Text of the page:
Troy and Jon Osborne stand before their sugarhouse in Ferdinand. Troy is holding Jon's dog, Bodie.
Amy Kolb Noyes / VPR

Some maple sugarmakers say sap runs through their veins. It may be just an expression, but sugaring does seem to be in the blood of the Osborne brothers. They're still working the family's Ferdinand woods that took the lives of two Osborne patriarchs.

VPR Cafe: Farming Without The Field

Apr 3, 2019
Jake Isham, Holly St. Jean and Greg Kelly under LED lighting in the climate-controlled space of Ceres Greens in Barre.
Jeb Wallace-Brodeur / SevenDays

In a 12,500-square-foot former granite warehouse in Barre - free of sunlight, rain and insects - with cement floors, artificial lighting, and a sensor-controlled climate, you'll find trays upon trays of beautiful greens. The vegetation found in this space includes various styles of lettuce and basil, and is part of a wave of a new style of farming.

Some 3 billion American chestnut trees succumbed to a fungal blight in the early 1900s. Now an organization dedicated to restoring the tree is seeking approval to release a genetically engineered chestnut tree into the wild.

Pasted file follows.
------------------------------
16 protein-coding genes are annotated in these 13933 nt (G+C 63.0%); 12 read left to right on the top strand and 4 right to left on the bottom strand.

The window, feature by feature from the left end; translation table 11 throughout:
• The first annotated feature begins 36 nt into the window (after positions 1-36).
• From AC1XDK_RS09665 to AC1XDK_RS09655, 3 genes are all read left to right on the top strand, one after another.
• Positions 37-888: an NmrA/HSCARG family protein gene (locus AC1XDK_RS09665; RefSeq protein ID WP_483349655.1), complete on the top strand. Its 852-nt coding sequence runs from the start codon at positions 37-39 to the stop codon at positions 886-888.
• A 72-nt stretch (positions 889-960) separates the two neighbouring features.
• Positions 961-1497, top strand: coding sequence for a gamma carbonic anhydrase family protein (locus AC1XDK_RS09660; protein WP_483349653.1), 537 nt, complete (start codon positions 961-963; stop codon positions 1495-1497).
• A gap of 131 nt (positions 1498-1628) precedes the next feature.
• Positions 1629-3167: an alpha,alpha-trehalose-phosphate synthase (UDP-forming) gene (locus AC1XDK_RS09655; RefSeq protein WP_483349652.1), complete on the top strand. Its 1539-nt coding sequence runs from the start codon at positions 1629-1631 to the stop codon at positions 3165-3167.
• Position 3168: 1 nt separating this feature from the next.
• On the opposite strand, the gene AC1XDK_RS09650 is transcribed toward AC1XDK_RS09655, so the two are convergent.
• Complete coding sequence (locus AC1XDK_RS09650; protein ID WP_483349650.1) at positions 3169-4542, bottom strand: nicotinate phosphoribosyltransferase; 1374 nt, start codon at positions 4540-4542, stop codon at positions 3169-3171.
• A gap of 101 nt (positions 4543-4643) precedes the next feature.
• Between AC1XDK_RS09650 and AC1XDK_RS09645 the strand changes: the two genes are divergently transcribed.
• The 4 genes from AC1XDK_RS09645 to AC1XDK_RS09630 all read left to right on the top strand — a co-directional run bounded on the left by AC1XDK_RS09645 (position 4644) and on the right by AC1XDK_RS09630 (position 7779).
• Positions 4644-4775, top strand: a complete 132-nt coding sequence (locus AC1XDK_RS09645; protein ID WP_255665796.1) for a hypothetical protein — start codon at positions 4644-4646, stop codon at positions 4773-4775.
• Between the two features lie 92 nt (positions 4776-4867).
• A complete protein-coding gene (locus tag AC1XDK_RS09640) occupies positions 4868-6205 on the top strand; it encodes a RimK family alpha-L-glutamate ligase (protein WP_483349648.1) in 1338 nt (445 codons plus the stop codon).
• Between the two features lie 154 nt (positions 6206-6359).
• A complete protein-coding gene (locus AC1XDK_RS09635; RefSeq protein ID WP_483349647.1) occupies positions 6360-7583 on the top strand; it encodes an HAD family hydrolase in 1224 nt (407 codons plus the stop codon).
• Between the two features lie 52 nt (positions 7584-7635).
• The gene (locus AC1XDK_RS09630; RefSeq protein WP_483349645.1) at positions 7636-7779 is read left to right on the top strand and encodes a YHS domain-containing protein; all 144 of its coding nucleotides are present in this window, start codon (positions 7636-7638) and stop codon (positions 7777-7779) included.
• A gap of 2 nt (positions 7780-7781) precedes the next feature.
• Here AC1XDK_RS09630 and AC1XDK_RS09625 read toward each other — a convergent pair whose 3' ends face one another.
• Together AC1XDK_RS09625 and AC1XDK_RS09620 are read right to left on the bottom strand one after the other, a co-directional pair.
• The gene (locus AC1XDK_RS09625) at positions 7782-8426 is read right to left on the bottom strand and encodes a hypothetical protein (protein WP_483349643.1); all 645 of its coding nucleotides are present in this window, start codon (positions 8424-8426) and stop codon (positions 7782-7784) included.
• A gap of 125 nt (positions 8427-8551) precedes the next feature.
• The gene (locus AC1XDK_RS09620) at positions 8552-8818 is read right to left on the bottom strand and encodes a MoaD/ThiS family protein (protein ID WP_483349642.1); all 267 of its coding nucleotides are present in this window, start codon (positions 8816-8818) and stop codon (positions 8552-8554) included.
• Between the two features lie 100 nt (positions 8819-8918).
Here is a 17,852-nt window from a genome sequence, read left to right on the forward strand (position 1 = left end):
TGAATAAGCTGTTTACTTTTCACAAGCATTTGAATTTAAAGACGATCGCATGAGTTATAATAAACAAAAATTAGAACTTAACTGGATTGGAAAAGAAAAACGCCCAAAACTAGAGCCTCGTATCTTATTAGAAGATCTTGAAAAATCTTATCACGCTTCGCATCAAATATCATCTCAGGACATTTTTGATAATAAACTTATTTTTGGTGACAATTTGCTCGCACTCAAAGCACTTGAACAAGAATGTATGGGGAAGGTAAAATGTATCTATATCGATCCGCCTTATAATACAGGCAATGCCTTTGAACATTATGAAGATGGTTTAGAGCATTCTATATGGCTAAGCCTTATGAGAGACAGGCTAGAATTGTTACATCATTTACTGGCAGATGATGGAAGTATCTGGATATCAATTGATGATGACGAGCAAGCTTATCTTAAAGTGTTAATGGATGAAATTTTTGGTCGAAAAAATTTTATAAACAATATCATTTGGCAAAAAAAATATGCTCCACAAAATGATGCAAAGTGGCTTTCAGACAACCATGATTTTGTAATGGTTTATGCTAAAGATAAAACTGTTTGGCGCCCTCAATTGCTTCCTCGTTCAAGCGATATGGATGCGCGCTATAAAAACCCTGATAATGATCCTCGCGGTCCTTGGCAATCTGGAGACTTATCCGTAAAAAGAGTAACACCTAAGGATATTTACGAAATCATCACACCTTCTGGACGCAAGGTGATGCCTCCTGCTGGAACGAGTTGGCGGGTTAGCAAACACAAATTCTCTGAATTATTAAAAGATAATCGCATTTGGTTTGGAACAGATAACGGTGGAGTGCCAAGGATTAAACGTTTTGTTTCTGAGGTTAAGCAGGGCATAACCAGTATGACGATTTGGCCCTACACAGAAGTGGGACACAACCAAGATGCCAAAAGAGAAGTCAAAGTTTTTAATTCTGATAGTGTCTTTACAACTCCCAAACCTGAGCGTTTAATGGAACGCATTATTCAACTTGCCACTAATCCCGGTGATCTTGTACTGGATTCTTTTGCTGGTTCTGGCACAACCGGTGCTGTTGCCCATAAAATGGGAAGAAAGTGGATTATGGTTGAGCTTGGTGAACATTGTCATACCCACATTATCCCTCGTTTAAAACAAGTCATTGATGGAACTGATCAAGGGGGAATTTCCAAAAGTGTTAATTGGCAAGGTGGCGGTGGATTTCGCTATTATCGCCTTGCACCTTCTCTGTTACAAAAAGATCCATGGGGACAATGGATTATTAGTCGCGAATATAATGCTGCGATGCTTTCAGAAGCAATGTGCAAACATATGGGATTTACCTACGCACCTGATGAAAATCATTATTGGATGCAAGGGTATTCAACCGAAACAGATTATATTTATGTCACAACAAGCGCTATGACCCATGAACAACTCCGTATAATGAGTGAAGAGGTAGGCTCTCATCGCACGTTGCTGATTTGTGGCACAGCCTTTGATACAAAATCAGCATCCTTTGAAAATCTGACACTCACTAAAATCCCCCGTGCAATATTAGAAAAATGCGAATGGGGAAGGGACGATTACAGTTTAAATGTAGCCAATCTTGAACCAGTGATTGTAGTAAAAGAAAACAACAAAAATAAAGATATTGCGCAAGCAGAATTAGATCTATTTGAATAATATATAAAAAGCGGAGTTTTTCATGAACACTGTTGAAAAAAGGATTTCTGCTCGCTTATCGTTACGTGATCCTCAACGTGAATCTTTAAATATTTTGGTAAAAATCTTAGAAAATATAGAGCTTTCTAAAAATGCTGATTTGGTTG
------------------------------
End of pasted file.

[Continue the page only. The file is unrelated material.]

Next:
Public Domain via Pixabay

The once-ubiquitous American chestnut tree is now functionally extinct, nearly erased from the landscape by a blight that killed roughly 3 billion trees over 50 years. Now a nonprofit organization dedicated to restoring the tree is seeking federal approval to release a genetically engineered blight-resistant chestnut into the wild. But is a genetically engineered tree the right way to restore a virtually extinct species?

lovelyday12 / ISTOCK

Everyone should be planting native trees. They're good for the environment and global warming, add beauty and shade to our yards, provide food for wildlife and homes for birds and other creatures. But there's nothing worse than buying a tree, planting it and having it suddenly die a few years later. This happens more than we'd like to admit, so I think we need a tree healthcare plan.

As representatives of the region's dairy industry get ready to meet at a summit, "Vermont Edition" assembles a roundtable of dairy farmers to discuss the state of the business.
Ric Cengeri / VPR FILE